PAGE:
PARIS – Moon has released an entirely revamped book in their Living Abroad series for those wishing to move to France. The guide, penned by San Francisco native Aurelia d’Andrea, corners the market for future expats looking to start a life in one of the most desired destinations in Europe.
The modern travel guide was inspired by the likes of Eugene Fodor and Arthur Frommer who, in the 1950s, started publishing destination guidebooks. Today, publications from Lonely Planet to Eyewitness Travel focus on the ephemeral flight to Paris or Provence, rarely delving into the intricacies of living in France. D’Andrea’s book tackles the business of being an expatriate in a culturally-rich, but not entirely welcoming, nation.
Her task was not easy. Under deadline, d’Andrea learned in four months what most expatriates learn in a lifetime. She spoke with SmartPlanet about her experiences and how certain innovations, notably the Internet, have made expatriation both easier and more confusing than ever.
While many resources are available to all expat-hopefuls, few trump the Web, something that Americans take for granted but that has only recently really taken root in France. During her first experience in France eight years ago, d’Andrea said she relied on local papers and English-language newspapers like the FUSAC for finding information and even apartment. “There weren’t as many resources online in 2004,” she said.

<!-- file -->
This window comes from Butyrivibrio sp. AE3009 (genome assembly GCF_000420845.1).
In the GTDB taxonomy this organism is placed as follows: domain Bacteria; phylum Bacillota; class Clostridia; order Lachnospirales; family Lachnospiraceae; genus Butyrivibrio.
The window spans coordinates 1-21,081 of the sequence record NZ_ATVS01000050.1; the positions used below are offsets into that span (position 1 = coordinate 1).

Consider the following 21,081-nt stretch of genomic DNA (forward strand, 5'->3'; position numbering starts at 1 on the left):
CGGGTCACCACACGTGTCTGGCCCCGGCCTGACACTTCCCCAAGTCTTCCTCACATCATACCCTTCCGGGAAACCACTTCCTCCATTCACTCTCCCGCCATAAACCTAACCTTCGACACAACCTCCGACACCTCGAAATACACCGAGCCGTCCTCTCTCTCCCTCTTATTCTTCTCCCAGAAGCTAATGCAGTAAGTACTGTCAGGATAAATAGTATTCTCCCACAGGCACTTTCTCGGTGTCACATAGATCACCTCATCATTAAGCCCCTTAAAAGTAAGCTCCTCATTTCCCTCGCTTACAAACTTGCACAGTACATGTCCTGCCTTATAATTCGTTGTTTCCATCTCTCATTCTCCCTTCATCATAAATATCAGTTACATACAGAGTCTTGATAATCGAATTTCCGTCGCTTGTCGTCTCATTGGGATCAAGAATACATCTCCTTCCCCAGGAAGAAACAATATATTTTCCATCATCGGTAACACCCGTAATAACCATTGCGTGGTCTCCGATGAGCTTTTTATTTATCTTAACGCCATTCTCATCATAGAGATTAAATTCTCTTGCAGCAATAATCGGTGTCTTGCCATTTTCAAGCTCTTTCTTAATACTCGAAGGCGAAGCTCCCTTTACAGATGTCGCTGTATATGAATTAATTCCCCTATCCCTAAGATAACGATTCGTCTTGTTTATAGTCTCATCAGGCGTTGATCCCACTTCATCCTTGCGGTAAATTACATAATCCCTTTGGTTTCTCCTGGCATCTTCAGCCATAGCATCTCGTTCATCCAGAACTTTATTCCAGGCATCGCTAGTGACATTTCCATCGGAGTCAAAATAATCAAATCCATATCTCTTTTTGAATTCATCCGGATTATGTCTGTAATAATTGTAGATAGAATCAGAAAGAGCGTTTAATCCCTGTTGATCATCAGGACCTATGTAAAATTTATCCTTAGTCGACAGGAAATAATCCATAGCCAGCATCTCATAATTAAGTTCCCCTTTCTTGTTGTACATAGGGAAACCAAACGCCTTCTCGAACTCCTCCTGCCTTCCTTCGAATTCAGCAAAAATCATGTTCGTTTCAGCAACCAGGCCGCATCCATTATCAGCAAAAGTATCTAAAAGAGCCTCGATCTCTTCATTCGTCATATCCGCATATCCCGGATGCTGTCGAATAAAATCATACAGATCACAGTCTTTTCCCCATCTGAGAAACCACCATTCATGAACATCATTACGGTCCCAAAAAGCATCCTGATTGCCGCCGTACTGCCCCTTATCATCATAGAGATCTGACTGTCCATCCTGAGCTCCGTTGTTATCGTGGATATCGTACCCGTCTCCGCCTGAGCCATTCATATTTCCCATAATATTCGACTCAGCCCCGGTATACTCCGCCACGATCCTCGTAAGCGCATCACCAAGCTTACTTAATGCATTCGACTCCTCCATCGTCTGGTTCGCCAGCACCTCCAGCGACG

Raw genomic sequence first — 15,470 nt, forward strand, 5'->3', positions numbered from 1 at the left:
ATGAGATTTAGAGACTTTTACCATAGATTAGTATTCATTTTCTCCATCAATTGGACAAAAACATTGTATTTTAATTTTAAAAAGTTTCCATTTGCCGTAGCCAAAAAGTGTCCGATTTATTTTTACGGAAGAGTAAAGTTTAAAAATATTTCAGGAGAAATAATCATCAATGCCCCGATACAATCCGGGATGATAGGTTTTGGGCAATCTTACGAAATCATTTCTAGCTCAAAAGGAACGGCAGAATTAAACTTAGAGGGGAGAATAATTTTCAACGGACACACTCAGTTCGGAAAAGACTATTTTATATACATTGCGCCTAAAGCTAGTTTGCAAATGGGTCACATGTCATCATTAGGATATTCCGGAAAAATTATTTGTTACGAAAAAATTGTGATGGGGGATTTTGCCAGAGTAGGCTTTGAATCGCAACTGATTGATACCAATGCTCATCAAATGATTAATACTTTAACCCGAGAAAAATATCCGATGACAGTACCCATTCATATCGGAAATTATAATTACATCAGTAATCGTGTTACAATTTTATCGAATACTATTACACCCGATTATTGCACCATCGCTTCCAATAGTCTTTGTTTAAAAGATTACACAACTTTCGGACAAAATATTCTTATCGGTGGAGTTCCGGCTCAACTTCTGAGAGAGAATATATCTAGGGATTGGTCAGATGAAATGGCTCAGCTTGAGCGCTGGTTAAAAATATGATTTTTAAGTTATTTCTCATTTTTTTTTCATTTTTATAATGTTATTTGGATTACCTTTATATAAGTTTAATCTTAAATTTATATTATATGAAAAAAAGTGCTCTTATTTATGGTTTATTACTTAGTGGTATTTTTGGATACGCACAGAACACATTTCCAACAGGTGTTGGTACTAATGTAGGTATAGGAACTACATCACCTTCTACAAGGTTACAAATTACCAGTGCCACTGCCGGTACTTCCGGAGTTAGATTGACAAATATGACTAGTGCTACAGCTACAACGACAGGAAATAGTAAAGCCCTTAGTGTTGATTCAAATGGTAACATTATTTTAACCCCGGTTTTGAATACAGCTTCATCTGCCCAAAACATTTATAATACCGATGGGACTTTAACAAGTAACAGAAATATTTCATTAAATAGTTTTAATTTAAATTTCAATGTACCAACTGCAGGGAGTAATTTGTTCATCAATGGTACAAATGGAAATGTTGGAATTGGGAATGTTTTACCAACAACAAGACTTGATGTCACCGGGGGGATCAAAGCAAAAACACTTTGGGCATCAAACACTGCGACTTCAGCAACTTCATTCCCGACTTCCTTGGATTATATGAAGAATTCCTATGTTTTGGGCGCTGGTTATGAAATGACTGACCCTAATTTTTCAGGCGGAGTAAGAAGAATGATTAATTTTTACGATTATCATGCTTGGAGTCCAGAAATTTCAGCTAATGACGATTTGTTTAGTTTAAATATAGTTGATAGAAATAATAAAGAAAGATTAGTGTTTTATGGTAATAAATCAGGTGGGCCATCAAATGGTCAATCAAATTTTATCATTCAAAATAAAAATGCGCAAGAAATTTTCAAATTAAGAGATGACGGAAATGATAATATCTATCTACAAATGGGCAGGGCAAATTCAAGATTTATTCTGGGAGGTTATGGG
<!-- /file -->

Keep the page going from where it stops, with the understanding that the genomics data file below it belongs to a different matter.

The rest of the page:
Today, with increasingly-prevalent free public Wi-Fi and alarmingly inexpensive cellphone and Internet bundle plans, getting online is easy. From finding out about rideshares across Europe, cheap apartments, or social meet ups, the Internet has changed the way expats experience France. Gone are the days of Hemingway and Fitzgerald meeting in the café. “Also unique to the expat scene in France is the proliferation of blogs,” d’Andrea said, “so find a blog you like and send the author a note of introduction and see if he or she is interested in meeting up. I’ve made good friends that way.”
D’Andrea discovered, however, that online activity, while accepted in France, can be a pitfall for some expats. Eager apartment seekers have fallen prey to Craigslist scammers and French websites are as difficult to navigate as tight-lipped French bureaucrats. Also, reactivity via the Internet is not a French quality. Sending an email or submitting online requests in France can be about as effective as asking for something in English. “To accelerate a process you want expedited in France, simply show up in person,” d’Andrea said.
Living Abroad in France offers 345 pages to help expats navigate these well-travelled, but still bumpy roads. D’Andrea currently lives in Paris, which she said is the place to be, but knows it’s not for everyone. “France is more than Paris,” she said. Prefering different parts for different reasons – Nice for food, Dordogne for its quaint towns – d’Andrea offers suggestions on France’s most welcoming regions.
"I want to help other people who have the same sorts of dreams to bypass a lot of the trials and tribulations," d'Andrea said. The resource guide in the back offers an overview of offices, websites, and essential vocabulary that will hopefully help expats avoid headaches wherever possible.